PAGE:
It had been a long block of pretty intense racing, with the five back to back weekends of racing both days coupled with some good training during the weekdays. As such, I'd decided to take it a little easy after Gloucester and do straight recovery for a few days, a moderate SS MTB ride on Thursday then some quick openers on Saturday. The result I hoped would have me feeling a little better and ready to do for the weekend. Again I felt OK but not stellar come Saturday morning. Not necessarily a bad thing though. At the event we spent time socializing and catching up with friends not sens since the previous weekend. We also cheered others in other races while sneaking in a few laps on the course as well. Cathy decided to take the weekend off so we were under no big time constraints as we arrived early in order to secure parking.

As race hour approached, the temperature steadily climbed into to 80's with a strong sun ever present in the sky as well. That was going to be a factor. On the line I managed a nice front row start and soon we were off, frantically but successfully finding the pedal and get the clip-in then sprinting as hard as possible up the starting straight. I secured good position when we hit the grass in the top few. The race eventually pared down at the front and before too long it was Sam and I battling head to head with John chasing. If this sounds familiar, as it did to me, it may be because I already wrote about this race here, but forgot until just now. Go look there for more detail but the synopsis was that it went really, really well and I was lucky the whole day.

Day two of Providence started much like day one, save for the weather. It was significantly cooler and initially had me thinking it would be a long sleeve type of day. That notion went out the door as game time approached and short sleeves it would be. On the line it was abundantly clear that one man was not going to be content with anything other than the top spot on the podium. Sam was doing laps in the starting grid while the rest of us were chatting and waiting for the start. Much of the chat centered around our good friend Mark getting waffled into the ground the day before in what was descried as an overly aggressive move by a racer from outside of New England, Andy.

Off the line the pace was furious and I found many people were pushing really hard to get to the front. I hit the grass in about tenth spot after a virtual fist-fight for position. Nobody was giving anything up so the battle for position was fierce. I managed to slowly pick up spots as people blew up from the ragged pace and the leader, none other than Sam, didn't manage to pry much of a gap open. Similar to the day before, a lead group of about five formed including Sam, Mark, Don, Andy and myself. It became clear that Sam and I were feeling the best and as such took turns trying to break things up. It worked slowly but eventually it was Sam, myself and Andy who, try as we might, we could not seem to shake.

I was bound and determined not to have a three man sprint going at the finish as I'm not a great tactical sprinter, so resigned myself to strategy. When Sam to a good solid turn on the front with about 1.5 laps to go, I let a gap open. It was easy really, given that I was tired and being able to justify it as a tactical move, being lazy that is, well heck, I can do that. The gap opened a bit and sure enough, Andy came by and gave chase. I stuck onto the back of him and followed around as he worked hard to try and close on Sam. When we hit the pavement I sat on a bit and could see that the effort had taken a toll, at which I attacked as furiously as I could looking past him and up the road at Sam. The move worked and when I came around by the pits Cathy reaffirmed that I had a gap. Success.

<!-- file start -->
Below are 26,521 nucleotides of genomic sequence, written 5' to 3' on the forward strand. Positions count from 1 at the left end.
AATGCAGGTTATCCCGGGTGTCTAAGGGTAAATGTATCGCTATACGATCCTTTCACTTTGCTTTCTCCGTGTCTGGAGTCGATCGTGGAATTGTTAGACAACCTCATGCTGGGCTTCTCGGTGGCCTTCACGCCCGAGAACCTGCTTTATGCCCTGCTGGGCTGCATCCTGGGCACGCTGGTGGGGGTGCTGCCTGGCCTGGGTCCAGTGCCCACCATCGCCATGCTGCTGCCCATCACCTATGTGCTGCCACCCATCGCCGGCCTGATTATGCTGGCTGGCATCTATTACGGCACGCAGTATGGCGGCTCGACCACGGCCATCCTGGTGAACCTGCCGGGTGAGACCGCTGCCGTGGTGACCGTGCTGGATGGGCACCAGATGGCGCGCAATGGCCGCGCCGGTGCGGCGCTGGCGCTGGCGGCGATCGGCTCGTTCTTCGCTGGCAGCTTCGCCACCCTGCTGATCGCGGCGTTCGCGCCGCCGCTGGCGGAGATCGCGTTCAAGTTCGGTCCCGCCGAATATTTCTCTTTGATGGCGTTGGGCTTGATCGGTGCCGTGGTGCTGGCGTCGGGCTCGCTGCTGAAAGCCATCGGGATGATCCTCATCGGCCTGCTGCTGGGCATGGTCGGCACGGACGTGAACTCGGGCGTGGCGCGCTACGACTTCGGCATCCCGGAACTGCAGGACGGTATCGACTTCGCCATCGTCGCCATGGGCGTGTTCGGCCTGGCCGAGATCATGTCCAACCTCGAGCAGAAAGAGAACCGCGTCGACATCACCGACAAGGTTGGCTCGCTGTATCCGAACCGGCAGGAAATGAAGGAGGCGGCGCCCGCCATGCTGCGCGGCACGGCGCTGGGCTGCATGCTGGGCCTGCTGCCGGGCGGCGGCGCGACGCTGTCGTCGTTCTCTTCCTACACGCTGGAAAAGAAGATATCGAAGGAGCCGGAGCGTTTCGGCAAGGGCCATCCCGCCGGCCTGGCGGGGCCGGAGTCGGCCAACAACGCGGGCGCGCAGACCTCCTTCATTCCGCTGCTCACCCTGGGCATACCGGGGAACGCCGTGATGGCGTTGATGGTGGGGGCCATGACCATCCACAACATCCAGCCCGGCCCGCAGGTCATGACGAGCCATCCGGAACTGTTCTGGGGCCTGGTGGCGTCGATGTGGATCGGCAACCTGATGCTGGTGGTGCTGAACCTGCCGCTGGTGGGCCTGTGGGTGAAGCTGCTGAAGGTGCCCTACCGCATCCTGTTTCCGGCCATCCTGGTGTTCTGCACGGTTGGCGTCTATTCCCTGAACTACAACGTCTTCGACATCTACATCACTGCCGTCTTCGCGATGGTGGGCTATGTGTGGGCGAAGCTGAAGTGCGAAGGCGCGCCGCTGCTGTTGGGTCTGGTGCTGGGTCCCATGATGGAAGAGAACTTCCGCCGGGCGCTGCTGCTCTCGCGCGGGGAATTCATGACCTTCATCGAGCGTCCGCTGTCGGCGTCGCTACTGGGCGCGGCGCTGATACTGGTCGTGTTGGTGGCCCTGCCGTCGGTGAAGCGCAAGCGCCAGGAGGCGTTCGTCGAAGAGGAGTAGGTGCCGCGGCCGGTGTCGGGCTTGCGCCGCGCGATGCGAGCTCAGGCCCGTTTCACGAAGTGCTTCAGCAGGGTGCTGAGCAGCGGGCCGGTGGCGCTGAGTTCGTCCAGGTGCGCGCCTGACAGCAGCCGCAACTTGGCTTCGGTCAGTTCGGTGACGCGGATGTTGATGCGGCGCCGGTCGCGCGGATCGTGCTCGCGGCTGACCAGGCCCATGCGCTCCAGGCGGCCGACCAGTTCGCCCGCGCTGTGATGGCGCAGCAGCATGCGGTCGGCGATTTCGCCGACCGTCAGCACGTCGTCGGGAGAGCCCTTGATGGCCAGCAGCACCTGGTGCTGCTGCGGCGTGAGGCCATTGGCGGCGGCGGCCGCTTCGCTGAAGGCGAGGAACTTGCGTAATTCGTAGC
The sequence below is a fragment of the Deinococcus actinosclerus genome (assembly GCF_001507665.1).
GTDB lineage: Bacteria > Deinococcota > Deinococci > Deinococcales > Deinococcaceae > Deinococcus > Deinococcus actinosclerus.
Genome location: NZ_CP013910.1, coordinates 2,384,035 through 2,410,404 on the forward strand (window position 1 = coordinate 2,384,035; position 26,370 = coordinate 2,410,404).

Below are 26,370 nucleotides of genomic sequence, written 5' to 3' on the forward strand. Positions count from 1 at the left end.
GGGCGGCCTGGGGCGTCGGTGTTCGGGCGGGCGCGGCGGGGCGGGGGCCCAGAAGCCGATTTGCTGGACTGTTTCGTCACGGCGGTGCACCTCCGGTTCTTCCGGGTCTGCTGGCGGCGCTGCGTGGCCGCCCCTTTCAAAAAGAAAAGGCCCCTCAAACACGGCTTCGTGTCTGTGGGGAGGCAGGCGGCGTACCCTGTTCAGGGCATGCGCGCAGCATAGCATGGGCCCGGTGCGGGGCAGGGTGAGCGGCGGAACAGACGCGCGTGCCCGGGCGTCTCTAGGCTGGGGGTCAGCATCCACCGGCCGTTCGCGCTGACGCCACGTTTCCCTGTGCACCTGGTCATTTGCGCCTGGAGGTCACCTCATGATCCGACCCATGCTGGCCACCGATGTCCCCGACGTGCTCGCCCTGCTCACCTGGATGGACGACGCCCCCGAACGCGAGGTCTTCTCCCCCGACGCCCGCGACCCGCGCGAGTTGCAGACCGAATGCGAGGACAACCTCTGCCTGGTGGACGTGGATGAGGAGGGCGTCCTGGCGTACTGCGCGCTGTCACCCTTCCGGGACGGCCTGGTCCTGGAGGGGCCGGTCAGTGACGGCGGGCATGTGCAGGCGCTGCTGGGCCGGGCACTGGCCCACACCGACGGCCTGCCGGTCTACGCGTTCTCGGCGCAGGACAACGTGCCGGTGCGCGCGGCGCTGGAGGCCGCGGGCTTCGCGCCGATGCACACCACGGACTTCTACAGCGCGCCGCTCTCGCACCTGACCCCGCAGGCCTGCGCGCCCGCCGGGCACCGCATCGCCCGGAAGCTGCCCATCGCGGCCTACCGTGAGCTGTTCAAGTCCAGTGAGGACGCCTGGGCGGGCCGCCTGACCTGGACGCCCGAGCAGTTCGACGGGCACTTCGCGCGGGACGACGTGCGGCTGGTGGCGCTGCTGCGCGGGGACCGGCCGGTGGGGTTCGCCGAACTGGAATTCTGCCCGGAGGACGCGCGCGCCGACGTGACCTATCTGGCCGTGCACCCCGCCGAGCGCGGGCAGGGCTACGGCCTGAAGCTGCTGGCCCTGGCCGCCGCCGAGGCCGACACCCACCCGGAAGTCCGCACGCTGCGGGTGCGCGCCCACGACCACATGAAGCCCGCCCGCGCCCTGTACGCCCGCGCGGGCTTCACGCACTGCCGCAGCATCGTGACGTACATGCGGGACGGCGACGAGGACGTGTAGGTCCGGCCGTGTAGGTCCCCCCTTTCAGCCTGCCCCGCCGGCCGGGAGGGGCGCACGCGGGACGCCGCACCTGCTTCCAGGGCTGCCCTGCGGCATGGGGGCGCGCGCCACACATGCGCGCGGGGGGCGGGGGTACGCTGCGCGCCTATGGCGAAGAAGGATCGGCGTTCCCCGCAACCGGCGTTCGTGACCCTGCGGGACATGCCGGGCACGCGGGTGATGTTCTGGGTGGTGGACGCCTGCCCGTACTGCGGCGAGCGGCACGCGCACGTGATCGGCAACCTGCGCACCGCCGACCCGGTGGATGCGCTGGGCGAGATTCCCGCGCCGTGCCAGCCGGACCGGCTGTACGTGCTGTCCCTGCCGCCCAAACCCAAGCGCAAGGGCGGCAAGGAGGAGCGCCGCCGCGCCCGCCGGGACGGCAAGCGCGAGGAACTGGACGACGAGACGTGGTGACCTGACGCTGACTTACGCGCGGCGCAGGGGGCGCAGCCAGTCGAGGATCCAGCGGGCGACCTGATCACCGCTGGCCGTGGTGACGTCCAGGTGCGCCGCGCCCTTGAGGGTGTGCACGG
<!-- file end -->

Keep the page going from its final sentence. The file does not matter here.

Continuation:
I emphasize this as success in my mind partly because that simple act of tactics signified that I'd attained the goal I set out for. Not rocket science but still, for me it was important. From there I gave chase as hard as possible but it was a foregone conclusion as Sam had punched out. His resolve was firm and although I pulled it back to a hand-full of seconds by the end of the race, Sam took the win in great and decisive fashion. Still a good day and oddly enough, I felt good in trying to somehow vindicate Mark for his misfortune the day before. After the race, as we were waiting for the podium I met Andy and his young kids, who had done the kids race earlier and were very excited about it. I realized that he is just a middle aged guy with a life and family, out there trying his best, the same as the rest of us. Things get crazy some times and accidents happen. Although things may seem blatant from one perspective, they may not actually be so. At least, I truly hope that is the case.

Another great weekend capping two incredible weekends in a row, following a stellar weekend before that. Hell, who am I kidding. It's all been good and in truth, always is. Off for some lower key but just as fun SSCX this weekend. Have fun and thanks for reading.

Tuesday, October 09, 2012

Day 285

I'd sort of lost track recently of where we are in the year in terms of numbers of days. It turns out that today is the 282nd day of the year, which means that assuming I make it to cross practice tonight, it will be my 285th consecutive day of riding, having started the streak on December 28th.